Notes From Dr. Sam

Notes From Dr. Sam

Good Day,

I hope this note finds you well.

It may seem like a cliché but this spring I had a life-changing event. At 9:00 AM on March the 5th, Annette and I dipped the rear wheels of our bicycles in the Pacific Ocean in San Diego, California. Over the next nine weeks, we rode a total of 3000 miles, at fifty miles a day, across the southern tier of states. At 1:00 PM on May 5th we rolled the front wheels of our bikes into the ocean at St. Augustine Beach, Florida. It was an excellent adventure and a phenomenal experience that I will not soon forget.

In the course of our travels from west to east, the first fifteen hundred miles were almost all mountains and deserts. Before this trip, my exposure to the deserts of the southwest U.S. has been short vacations; I had never actually experienced the immensity of the desert and the intensity of the sun and the wind.

Forgive me, but I must put on my Captain Obvious Hat – Texas is a BIG place. It took us a full three weeks to go from El Paso to the eastern border of the state. Kerrville, Texas in the Hill Country was almost exactly one-half way across the country. From the stark deserts of west Texas to the lush Piney woods of southeast Texas the scenery changes every hundred miles or so.

From the western border of Louisiana until we arrived at the Atlantic coast I could have been riding in my own backyard. Crossing the south, we encountered wonderful nice people, large rivers and swamps, alligators, Cajun music and food, barbeque on every corner, seafood and the Gulf Coast resorts. As with the western leg of the trip, we spent most of our time in small towns and saw a side of the country it is easy to miss when riding on the freeways.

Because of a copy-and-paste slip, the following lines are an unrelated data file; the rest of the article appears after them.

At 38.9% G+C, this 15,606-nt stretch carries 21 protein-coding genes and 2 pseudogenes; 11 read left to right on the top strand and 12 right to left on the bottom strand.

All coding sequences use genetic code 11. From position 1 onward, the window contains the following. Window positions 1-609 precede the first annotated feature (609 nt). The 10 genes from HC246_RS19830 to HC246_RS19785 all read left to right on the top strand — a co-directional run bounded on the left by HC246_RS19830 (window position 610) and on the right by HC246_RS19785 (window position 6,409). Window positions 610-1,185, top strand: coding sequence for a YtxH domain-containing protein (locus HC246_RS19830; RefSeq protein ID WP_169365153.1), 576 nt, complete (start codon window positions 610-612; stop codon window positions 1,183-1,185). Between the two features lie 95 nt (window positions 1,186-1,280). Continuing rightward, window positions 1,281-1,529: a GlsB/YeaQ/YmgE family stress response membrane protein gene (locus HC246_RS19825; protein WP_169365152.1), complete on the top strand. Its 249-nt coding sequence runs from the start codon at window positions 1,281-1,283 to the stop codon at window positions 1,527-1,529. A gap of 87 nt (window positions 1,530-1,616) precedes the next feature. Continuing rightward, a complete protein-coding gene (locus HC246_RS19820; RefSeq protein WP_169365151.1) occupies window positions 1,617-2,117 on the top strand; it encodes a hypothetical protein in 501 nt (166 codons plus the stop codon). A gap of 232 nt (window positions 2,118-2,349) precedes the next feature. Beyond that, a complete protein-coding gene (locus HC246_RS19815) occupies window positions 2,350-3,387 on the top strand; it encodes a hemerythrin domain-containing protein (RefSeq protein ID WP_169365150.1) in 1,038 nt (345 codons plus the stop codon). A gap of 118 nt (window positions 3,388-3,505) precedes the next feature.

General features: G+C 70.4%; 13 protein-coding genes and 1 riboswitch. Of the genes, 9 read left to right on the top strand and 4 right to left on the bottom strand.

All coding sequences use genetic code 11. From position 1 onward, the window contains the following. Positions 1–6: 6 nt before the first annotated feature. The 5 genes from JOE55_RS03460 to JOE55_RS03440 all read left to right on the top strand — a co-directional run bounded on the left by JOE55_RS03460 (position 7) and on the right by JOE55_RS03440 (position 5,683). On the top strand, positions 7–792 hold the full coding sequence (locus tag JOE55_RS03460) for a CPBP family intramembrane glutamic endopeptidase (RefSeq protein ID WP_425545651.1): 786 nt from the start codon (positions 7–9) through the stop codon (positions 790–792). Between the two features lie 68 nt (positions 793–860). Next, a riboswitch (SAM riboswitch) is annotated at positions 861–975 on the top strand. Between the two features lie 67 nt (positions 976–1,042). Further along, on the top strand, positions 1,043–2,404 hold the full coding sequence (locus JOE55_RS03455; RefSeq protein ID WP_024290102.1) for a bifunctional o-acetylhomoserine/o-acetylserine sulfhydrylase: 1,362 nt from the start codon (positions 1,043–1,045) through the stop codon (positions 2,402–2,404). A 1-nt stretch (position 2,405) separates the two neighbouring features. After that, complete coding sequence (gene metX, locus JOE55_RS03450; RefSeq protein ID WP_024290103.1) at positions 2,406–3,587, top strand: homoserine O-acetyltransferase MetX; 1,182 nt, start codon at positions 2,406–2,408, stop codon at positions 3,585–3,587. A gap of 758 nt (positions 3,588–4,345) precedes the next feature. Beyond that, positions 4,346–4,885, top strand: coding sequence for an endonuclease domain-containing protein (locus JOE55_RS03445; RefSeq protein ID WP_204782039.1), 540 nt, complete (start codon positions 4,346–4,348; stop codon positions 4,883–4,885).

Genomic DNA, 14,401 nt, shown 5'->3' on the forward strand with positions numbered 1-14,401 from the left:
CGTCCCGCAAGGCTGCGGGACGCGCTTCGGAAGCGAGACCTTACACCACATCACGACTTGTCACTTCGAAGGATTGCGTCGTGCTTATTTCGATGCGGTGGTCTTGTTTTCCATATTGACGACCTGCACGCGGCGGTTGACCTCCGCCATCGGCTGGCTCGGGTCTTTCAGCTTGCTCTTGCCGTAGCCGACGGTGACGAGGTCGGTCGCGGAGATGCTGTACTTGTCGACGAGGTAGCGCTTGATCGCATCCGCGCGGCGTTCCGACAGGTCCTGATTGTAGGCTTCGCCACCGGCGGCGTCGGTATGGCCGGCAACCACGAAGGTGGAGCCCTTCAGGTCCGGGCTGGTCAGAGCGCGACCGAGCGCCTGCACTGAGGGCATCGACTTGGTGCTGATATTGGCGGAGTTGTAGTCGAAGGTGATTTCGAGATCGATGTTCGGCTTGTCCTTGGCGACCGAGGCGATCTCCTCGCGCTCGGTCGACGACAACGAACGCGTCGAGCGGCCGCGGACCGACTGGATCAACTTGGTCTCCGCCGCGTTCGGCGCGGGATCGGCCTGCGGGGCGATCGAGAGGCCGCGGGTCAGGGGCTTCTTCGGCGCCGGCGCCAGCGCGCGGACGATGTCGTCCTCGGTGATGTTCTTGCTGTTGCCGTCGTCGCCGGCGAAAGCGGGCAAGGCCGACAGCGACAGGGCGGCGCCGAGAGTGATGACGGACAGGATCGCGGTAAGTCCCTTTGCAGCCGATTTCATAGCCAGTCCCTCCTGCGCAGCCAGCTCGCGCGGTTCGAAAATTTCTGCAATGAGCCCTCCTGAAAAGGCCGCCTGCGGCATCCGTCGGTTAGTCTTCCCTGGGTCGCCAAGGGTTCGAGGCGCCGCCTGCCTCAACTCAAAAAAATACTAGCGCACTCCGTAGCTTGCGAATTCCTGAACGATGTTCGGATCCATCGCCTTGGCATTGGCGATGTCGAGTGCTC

For the full nine weeks, I never turned on television, radio or internet for news. We generally went to bed when the sun went down and got up when the sun came up. If I did feel the need to log-on, it was almost always to check out the weather for the day. Most of the time, however, I simply walked outside, put my finger up in the air to see what the temperature was and which way the wind was blowing. Headwinds and tailwinds are most important to bicycle riders.

Most days we rode six to seven hours and were off the road by about 3:30 in the afternoon. We started eating when we got up in the morning and didn’t quit until we went to bed. We ate anything that got in our way and drank as much beer as we wanted. Despite our conspicuous consumption, I lost fifteen lbs. and Annette lost ten.

It’s impossible to fully describe the trip and its impact in one short essay. There were a number of facets to this trip that stand out in my mind. Over the next several months, I will go into more detail about this excellent adventure.

Have a good journey.